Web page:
Significant differences in body mass index, waist circumference, rheumatoid factors (immunoglobulin [Ig]G, IgM and IgA) and inflammatory markers – C-reactive protein and erythrocyte sedimentation rate – were noted. There was significant correlation between HOMA-IR and body mass index, hypertension and C-reactive protein, but no correlation was seen with the homeostasis model of assessment of beta cell function. Significant differences were observed in the nontraditional biomarkers in RA patients, thus supporting their importance. Calcium deposition was observed in only seven RA patients.
RA patients with increased C-reactive protein levels and erythrocyte sedimentation rates showed an increase in serum insulin levels and significant differences in HOMA-IR, thus indicating insulin resistance, which could lead to underlying progression of artherosclerosis. Significant differences were observed in the nontraditional risk factors, which could be chosen as biomarkers for endothelial dysfunction. There was a significant correlation between calcium score and the FRS in seven patients, suggestive of an underlying risk of atherosclerosis.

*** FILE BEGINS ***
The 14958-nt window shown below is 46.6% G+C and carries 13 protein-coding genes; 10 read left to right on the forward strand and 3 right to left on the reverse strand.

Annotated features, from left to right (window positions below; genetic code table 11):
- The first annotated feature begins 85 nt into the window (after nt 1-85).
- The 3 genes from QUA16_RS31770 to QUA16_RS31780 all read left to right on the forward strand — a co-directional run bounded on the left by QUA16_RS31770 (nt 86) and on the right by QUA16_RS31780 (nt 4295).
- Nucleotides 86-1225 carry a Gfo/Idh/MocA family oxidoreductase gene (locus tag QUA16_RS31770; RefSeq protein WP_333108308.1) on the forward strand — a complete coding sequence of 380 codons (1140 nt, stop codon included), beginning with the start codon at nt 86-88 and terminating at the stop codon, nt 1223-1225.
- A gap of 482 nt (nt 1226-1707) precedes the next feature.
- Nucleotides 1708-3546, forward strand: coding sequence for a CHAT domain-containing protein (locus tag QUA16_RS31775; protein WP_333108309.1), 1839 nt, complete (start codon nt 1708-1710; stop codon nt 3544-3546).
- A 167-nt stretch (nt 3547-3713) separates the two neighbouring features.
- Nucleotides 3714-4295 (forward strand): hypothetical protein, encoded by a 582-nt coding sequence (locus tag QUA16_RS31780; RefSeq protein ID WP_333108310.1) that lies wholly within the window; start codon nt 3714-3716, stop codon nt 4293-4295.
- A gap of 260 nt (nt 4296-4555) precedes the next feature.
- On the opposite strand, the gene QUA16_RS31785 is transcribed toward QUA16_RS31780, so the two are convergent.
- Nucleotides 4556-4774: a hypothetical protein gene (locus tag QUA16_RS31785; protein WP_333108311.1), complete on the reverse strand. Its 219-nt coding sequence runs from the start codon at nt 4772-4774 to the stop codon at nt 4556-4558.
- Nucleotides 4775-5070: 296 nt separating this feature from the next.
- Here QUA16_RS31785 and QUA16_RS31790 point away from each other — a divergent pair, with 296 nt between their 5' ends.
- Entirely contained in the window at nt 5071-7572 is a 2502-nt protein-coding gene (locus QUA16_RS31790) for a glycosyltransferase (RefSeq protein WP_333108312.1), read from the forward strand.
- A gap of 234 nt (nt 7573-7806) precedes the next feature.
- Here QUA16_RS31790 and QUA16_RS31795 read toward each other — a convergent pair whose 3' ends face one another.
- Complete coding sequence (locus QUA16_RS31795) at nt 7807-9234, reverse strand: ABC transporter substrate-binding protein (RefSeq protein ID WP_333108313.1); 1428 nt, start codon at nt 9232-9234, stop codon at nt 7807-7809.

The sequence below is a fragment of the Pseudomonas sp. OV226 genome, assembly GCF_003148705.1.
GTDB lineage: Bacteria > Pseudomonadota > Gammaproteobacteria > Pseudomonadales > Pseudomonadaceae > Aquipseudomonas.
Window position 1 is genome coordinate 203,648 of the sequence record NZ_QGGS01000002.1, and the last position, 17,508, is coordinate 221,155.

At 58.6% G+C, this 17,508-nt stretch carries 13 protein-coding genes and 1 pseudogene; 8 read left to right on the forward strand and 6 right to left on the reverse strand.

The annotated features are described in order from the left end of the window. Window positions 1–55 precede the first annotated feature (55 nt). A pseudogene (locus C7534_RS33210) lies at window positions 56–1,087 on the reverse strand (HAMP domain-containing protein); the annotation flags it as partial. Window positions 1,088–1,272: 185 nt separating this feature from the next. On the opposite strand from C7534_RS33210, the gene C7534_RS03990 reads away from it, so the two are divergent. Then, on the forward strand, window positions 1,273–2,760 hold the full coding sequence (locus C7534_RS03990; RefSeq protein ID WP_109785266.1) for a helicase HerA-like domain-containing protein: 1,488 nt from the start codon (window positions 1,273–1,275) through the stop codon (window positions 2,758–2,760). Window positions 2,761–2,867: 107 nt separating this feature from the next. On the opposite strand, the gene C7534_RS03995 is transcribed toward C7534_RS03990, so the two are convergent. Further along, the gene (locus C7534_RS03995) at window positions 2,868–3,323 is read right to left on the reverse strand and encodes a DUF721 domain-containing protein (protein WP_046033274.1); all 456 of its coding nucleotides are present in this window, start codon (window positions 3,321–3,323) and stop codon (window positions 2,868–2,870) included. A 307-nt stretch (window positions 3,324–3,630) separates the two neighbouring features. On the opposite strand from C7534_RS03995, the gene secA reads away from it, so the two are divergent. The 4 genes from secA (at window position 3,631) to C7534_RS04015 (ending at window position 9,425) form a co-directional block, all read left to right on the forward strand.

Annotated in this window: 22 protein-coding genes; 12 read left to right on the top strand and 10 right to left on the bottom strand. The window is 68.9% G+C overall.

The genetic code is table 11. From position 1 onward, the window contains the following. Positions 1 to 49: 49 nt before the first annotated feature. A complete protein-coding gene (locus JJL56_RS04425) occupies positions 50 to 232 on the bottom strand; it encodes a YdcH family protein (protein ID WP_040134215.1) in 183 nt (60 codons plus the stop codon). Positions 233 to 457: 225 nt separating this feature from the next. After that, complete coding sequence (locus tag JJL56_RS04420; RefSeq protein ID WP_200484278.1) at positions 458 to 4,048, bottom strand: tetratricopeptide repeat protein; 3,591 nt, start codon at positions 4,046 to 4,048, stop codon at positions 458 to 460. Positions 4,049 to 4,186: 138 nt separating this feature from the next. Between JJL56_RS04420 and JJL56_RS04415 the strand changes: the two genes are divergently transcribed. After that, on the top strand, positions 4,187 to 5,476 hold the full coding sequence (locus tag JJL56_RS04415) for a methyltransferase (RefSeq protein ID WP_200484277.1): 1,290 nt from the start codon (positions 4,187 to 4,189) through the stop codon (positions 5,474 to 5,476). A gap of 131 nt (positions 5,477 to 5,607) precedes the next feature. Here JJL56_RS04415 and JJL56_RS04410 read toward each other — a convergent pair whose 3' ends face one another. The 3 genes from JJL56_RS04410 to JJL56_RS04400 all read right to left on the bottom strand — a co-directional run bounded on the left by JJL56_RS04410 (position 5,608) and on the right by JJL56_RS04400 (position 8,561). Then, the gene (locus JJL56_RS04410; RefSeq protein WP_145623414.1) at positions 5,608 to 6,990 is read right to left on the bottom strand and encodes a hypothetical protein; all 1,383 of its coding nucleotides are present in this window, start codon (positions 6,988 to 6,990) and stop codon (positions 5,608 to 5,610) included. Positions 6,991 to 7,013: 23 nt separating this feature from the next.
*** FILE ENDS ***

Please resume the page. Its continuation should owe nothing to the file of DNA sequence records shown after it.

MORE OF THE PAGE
Atherosclerosis; ELISA; HOMA-B; HOMA-IR; Inflammation; Insulin resistance; Rheumatoid arthritis
Cardiovascular risk functions fail to identify more than 50% of patients who develop cardiovascular disease. This is especially evident in the intermediate-risk patients in which clinical management becomes difficult. Our purpose is to analyze if ankle-brachial index (ABI), measures of arterial stiffness, postprandial glucose, glycosylated hemoglobin, self-measured blood pressure and presence of comorbidity are independently associated to incidence of vascular events and whether they can improve the predictive capacity of current risk equations in the intermediate-risk population.